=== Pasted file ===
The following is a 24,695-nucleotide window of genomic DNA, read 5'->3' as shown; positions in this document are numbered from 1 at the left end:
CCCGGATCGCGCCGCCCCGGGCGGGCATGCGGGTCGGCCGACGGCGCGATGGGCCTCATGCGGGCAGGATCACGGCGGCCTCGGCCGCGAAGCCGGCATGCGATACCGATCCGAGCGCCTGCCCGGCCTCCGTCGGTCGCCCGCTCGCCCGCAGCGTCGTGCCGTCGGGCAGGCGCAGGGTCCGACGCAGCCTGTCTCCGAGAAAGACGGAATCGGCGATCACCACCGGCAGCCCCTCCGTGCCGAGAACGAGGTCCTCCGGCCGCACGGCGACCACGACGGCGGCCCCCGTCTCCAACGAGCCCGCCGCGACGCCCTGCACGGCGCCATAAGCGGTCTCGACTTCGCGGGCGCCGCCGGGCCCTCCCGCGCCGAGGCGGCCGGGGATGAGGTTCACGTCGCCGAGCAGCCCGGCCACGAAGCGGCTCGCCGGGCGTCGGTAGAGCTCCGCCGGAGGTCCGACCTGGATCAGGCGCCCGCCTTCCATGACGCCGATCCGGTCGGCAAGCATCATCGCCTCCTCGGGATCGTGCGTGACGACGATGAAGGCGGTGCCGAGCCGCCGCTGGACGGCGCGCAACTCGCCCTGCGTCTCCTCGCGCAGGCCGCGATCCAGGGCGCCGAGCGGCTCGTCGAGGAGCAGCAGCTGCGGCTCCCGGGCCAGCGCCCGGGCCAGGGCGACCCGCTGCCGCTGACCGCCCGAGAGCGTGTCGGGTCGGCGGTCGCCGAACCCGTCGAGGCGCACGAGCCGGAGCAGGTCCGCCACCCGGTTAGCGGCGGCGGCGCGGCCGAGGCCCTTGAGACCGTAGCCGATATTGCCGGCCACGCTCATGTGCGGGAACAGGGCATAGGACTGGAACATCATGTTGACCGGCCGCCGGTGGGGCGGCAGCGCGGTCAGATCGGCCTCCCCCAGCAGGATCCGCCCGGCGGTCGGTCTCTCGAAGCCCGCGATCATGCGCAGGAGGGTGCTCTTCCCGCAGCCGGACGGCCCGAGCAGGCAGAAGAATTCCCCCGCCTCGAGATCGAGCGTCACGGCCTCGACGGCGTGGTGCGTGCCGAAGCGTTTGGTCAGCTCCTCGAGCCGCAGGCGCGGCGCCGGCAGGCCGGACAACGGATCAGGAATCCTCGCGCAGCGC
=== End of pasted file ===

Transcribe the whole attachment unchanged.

The following is a 24,695-nucleotide window of genomic DNA, read 5'->3' as shown; positions in this document are numbered from 1 at the left end:
CCCGGATCGCGCCGCCCCGGGCGGGCATGCGGGTCGGCCGACGGCGCGATGGGCCTCATGCGGGCAGGATCACGGCGGCCTCGGCCGCGAAGCCGGCATGCGATACCGATCCGAGCGCCTGCCCGGCCTCCGTCGGTCGCCCGCTCGCCCGCAGCGTCGTGCCGTCGGGCAGGCGCAGGGTCCGACGCAGCCTGTCTCCGAGAAAGACGGAATCGGCGATCACCACCGGCAGCCCCTCCGTGCCGAGAACGAGGTCCTCCGGCCGCACGGCGACCACGACGGCGGCCCCCGTCTCCAACGAGCCCGCCGCGACGCCCTGCACGGCGCCATAAGCGGTCTCGACTTCGCGGGCGCCGCCGGGCCCTCCCGCGCCGAGGCGGCCGGGGATGAGGTTCACGTCGCCGAGCAGCCCGGCCACGAAGCGGCTCGCCGGGCGTCGGTAGAGCTCCGCCGGAGGTCCGACCTGGATCAGGCGCCCGCCTTCCATGACGCCGATCCGGTCGGCAAGCATCATCGCCTCCTCGGGATCGTGCGTGACGACGATGAAGGCGGTGCCGAGCCGCCGCTGGACGGCGCGCAACTCGCCCTGCGTCTCCTCGCGCAGGCCGCGATCCAGGGCGCCGAGCGGCTCGTCGAGGAGCAGCAGCTGCGGCTCCCGGGCCAGCGCCCGGGCCAGGGCGACCCGCTGCCGCTGACCGCCCGAGAGCGTGTCGGGTCGGCGGTCGCCGAACCCGTCGAGGCGCACGAGCCGGAGCAGGTCCGCCACCCGGTTAGCGGCGGCGGCGCGGCCGAGGCCCTTGAGACCGTAGCCGATATTGCCGGCCACGCTCATGTGCGGGAACAGGGCATAGGACTGGAACATCATGTTGACCGGCCGCCGGTGGGGCGGCAGCGCGGTCAGATCGGCCTCCCCCAGCAGGATCCGCCCGGCGGTCGGTCTCTCGAAGCCCGCGATCATGCGCAGGAGGGTGCTCTTCCCGCAGCCGGACGGCCCGAGCAGGCAGAAGAATTCCCCCGCCTCGAGATCGAGCGTCACGGCCTCGACGGCGTGGTGCGTGCCGAAGCGTTTGGTCAGCTCCTCGAGCCGCAGGCGCGGCGCCGGCAGGCCGGACAACGGATCAGGAATCCTCGCGCAGCGC